13 Jun 2016

Huffing and Puffing on Puffin.

The weather was kind to us on our latest visit to Puffin Island. We had a few short showers which made the terrain very slippery underfoot. Seabird colonies are smelly places at the best of times but add a bit of rain into the mix and they simply become the seabird researchers equivalent to Glastonbury but probably smells a lot worse.

Meeting up at Beaumaris the team consisted of a number of newcomers including visiting ringer Vivain from mid-Wales and Liverpool University researchers, Alice, Harriet & Fed. Amelia is a SCAN trainee but hadn't been out to Puffin much before and there was Ian and myself who, after a number of years, have got used to the routine.  The team were ably led by Steve.

The focus on this trip was to ring as many Shag and Razorbill pullus as we could find within the allotted timescale. After the introductions we headed towards the jetty and our transport. The trip out was uneventful with a couple of Black Guillemots showing near Beaumaris pier and, as we got closer to the island, swarms of auks & Shags.

After being transferred to the island we changed into our oldest clothes. Steve gave a safety briefing and explained what the aims were and got to work. The birds seem to be doing very well this year and there was a lot for us to do.

Some Shags were still on eggs whilst other nests had very small young but there were still plenty of good sized pulls for us to ring!

Reaching the boulder fields and ledges where the majority of the Razorbills breed we turned our attention to ringing this species - including some feisty adults.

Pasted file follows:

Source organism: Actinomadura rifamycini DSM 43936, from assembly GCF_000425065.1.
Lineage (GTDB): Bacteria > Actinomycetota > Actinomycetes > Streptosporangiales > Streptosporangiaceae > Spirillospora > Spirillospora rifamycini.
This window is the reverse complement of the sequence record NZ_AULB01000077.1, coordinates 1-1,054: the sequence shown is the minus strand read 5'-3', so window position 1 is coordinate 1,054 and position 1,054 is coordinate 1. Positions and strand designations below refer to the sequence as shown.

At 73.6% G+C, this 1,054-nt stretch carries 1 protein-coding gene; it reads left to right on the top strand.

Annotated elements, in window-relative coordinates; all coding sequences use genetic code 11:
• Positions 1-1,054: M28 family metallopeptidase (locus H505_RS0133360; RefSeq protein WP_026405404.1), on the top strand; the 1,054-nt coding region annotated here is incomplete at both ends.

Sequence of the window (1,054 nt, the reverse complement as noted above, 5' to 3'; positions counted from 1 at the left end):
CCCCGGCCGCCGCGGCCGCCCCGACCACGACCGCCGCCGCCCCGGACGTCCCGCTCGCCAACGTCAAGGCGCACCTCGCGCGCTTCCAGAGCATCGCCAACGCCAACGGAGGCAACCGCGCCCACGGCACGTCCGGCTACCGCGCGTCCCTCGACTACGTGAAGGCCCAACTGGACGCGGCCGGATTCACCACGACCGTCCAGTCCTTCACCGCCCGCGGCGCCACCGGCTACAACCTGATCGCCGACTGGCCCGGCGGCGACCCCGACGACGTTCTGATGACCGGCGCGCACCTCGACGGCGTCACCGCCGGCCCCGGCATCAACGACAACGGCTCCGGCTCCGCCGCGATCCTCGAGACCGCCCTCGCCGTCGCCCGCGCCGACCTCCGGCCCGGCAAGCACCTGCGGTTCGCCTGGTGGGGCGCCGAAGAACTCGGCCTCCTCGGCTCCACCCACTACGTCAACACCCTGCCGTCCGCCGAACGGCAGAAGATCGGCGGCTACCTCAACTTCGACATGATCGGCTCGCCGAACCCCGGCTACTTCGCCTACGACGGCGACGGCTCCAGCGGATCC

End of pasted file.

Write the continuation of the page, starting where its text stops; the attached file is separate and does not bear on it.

Alice ringing an adult Razorbill
 Amelia with a young Razorbill
Harriet ringing a young Razorbill a bit older than the bird above and probably soon to fledge.

Like other auks Razorbills fledge before they can fly and launch themselves of the breeding ledges within a few weeks to join the parents at sea. I can't really blame them - they'll probably do anything to get away from the smell! As well las plenty of youngsters there were also a number of birds still on eggs and we'll go back and ring these on the next trip.

Auk 'rings' aren't really rings at all but 'clips' with a special technique for closing them which is easiest done using engineering pliers rather than large ringing pliers. We also managed to ring a few Guillemot pulls but the main trip for these will be in a few weeks time. It was great seeing all the activity around the seabird colonies and I never get tired of it. The ledges were  full of breeding auks,  Shags and Kittiwakes whilst higher up on flatter ground gulls were either incubating or feeding young. We ran the gauntlet of the gulls on several occasions with one particular Great Black-backed Gull managing to hit me and almost knock my cap off.

Some of the the team taking a bit of a breather.

A great day and a good number of birds ringed ! A smelly, tired and generally happy team departed the island around 1630 for the boat rip back to Beaumaris where we saw a party of Manx Shearwaters shearing ahead of us.  A lifer for Federico who's more used to the Mediterranean species in his native Italy.
Ahead of me was the drive back to Cheshire where the first thing I did was stuff all my clothes, rucksack and boots int the washing machine on a hot wash! A shower followed and then a curry before I relaxed in front of the TV to catch up with the rugby. I woke up at 5.30 am Sunday morning still on the couch with half a bottle of beer in my hand! Deciding it wasn't worth going to bed I retired to the conservatory with a cup of tea (the beer was flat) and the previous days newspapers where I promptly fell asleep again before finally getting up around 08.00 stiff as a board and with a cricked neck.

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